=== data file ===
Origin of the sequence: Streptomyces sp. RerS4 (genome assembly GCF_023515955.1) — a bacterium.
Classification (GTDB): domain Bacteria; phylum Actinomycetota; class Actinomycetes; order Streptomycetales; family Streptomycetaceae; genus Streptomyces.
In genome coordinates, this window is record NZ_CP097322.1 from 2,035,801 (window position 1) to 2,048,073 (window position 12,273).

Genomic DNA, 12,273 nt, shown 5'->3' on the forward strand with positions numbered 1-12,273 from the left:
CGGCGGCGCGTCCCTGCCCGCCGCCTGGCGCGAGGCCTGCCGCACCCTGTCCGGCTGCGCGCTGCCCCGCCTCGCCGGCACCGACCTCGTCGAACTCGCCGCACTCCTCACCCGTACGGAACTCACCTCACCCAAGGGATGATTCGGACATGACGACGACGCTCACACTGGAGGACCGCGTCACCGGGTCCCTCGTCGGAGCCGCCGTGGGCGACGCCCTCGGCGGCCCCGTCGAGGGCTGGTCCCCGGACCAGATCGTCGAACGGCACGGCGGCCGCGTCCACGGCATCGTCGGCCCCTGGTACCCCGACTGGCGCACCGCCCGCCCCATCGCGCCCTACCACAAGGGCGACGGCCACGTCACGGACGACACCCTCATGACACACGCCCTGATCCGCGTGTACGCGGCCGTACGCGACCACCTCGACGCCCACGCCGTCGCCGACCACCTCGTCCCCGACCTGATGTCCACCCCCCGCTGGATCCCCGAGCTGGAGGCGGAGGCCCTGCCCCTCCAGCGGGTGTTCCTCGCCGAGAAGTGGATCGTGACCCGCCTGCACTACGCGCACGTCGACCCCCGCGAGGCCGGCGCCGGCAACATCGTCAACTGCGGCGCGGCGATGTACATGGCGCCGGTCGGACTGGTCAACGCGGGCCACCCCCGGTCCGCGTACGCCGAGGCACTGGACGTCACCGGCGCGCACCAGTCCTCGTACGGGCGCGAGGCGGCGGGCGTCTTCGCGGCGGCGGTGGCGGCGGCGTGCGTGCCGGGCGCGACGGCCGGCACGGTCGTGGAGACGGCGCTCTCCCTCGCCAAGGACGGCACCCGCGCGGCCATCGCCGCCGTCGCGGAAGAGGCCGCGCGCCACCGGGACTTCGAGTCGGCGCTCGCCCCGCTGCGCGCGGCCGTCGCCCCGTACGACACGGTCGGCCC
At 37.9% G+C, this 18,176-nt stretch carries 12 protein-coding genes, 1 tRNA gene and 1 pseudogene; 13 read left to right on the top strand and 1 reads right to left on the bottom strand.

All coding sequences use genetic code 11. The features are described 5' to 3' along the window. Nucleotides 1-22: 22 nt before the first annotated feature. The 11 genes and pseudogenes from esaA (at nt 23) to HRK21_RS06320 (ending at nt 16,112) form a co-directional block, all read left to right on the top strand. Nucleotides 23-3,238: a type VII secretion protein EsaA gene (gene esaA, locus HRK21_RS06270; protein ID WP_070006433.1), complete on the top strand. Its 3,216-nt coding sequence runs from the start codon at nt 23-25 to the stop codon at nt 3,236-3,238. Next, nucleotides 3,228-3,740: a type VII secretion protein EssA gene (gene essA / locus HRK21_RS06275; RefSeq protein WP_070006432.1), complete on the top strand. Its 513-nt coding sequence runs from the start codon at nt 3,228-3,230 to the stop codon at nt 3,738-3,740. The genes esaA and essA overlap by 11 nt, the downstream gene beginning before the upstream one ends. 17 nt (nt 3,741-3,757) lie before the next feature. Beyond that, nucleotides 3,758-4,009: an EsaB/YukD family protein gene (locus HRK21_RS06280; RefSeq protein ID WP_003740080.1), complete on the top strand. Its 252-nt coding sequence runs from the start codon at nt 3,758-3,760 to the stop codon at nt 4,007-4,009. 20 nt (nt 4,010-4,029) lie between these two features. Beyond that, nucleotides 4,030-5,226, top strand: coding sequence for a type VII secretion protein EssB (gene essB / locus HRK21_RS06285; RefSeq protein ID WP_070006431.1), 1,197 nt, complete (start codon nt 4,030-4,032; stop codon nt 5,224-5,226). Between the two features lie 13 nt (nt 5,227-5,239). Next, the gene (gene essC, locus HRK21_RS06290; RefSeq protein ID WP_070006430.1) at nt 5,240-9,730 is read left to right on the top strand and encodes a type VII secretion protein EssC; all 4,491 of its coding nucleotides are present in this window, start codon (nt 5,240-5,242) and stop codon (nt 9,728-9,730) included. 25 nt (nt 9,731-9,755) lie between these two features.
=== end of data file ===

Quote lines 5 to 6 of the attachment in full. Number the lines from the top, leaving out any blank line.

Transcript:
CGGCGGCGCGTCCCTGCCCGCCGCCTGGCGCGAGGCCTGCCGCACCCTGTCCGGCTGCGCGCTGCCCCGCCTCGCCGGCACCGACCTCGTCGAACTCGCCGCACTCCTCACCCGTACGGAACTCACCTCACCCAAGGGATGATTCGGACATGACGACGACGCTCACACTGGAGGACCGCGTCACCGGGTCCCTCGTCGGAGCCGCCGTGGGCGACGCCCTCGGCGGCCCCGTCGAGGGCTGGTCCCCGGACCAGATCGTCGAACGGCACGGCGGCCGCGTCCACGGCATCGTCGGCCCCTGGTACCCCGACTGGCGCACCGCCCGCCCCATCGCGCCCTACCACAAGGGCGACGGCCACGTCACGGACGACACCCTCATGACACACGCCCTGATCCGCGTGTACGCGGCCGTACGCGACCACCTCGACGCCCACGCCGTCGCCGACCACCTCGTCCCCGACCTGATGTCCACCCCCCGCTGGATCCCCGAGCTGGAGGCGGAGGCCCTGCCCCTCCAGCGGGTGTTCCTCGCCGAGAAGTGGATCGTGACCCGCCTGCACTACGCGCACGTCGACCCCCGCGAGGCCGGCGCCGGCAACATCGTCAACTGCGGCGCGGCGATGTACATGGCGCCGGTCGGACTGGTCAACGCGGGCCACCCCCGGTCCGCGTACGCCGAGGCACTGGACGTCACCGGCGCGCACCAGTCCTCGTACGGGCGCGAGGCGGCGGGCGTCTTCGCGGCGGCGGTGGCGGCGGCGTGCGTGCCGGGCGCGACGGCCGGCACGGTCGTGGAGACGGCGCTCTCCCTCGCCAAGGACGGCACCCGCGCGGCCATCGCCGCCGTCGCGGAAGAGGCCGCGCGCCACCGGGACTTCGAGTCGGCGCTCGCCCCGCTGCGCGCGGCCGTCGCCCCGTACGACACGGTCGGCCC
At 37.9% G+C, this 18,176-nt stretch carries 12 protein-coding genes, 1 tRNA gene and 1 pseudogene; 13 read left to right on the top strand and 1 reads right to left on the bottom strand.